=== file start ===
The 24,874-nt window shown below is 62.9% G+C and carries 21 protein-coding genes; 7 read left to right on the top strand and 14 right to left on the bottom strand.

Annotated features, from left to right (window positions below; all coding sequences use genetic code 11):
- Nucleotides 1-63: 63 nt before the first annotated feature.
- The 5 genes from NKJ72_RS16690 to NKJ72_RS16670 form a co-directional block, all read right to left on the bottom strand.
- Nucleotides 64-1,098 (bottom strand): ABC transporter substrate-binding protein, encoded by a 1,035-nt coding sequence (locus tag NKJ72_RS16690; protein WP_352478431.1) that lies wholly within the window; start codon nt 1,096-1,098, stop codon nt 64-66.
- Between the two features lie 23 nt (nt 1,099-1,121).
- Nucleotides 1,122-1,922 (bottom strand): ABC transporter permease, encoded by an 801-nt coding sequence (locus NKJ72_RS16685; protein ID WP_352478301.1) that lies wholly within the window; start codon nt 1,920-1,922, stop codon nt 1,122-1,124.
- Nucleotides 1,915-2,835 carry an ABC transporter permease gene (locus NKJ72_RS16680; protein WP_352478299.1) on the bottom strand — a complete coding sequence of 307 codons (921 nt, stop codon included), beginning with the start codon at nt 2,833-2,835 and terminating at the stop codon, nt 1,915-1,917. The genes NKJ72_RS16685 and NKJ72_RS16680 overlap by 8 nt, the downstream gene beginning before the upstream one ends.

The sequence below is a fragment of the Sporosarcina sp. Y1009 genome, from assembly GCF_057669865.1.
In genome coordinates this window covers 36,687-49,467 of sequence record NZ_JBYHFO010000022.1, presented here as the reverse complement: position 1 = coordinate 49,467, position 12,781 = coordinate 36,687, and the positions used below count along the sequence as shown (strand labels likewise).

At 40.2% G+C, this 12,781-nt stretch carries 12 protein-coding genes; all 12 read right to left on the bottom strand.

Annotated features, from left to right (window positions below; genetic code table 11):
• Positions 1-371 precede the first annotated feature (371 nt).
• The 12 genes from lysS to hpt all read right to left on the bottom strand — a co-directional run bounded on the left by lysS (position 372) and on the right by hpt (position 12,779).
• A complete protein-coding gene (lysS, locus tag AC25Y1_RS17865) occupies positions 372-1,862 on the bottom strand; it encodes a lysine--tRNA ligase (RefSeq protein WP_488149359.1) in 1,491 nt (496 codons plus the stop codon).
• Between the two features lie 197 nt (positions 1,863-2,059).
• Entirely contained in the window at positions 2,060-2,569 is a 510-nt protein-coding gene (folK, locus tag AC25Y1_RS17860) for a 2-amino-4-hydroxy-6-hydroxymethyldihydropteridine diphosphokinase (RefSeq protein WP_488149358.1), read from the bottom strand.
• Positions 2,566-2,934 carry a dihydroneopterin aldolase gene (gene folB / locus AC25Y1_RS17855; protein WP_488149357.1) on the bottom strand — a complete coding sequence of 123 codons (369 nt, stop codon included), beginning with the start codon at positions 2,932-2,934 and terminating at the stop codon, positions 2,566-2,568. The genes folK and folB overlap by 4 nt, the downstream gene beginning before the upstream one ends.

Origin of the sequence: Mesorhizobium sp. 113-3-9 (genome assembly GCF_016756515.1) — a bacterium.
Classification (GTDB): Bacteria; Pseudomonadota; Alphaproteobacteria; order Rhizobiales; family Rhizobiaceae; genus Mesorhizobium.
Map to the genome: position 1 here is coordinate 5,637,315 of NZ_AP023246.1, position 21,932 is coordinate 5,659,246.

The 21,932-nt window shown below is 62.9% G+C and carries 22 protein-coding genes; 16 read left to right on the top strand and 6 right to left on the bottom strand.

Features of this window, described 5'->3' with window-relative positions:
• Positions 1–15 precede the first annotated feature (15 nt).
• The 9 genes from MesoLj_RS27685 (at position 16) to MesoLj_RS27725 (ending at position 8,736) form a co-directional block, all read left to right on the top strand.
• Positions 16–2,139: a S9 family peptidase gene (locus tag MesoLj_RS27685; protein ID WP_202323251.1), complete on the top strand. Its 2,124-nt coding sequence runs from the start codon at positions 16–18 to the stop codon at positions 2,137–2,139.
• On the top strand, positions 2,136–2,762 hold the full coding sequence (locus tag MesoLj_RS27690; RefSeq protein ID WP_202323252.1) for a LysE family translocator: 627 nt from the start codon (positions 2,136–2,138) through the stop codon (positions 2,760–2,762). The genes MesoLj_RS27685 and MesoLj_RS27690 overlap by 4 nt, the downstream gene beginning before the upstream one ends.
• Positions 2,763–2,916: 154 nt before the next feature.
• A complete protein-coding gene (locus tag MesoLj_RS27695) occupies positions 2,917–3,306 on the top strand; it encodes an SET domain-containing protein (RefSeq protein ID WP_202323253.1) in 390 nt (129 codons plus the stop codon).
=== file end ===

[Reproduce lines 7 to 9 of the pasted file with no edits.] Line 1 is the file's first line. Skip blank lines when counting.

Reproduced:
- Nucleotides 1,122-1,922 (bottom strand): ABC transporter permease, encoded by an 801-nt coding sequence (locus NKJ72_RS16685; protein ID WP_352478301.1) that lies wholly within the window; start codon nt 1,920-1,922, stop codon nt 1,122-1,124.
- Nucleotides 1,915-2,835 carry an ABC transporter permease gene (locus NKJ72_RS16680; protein WP_352478299.1) on the bottom strand — a complete coding sequence of 307 codons (921 nt, stop codon included), beginning with the start codon at nt 2,833-2,835 and terminating at the stop codon, nt 1,915-1,917. The genes NKJ72_RS16685 and NKJ72_RS16680 overlap by 8 nt, the downstream gene beginning before the upstream one ends.

The sequence below is a fragment of the Sporosarcina sp. Y1009 genome, from assembly GCF_057669865.1.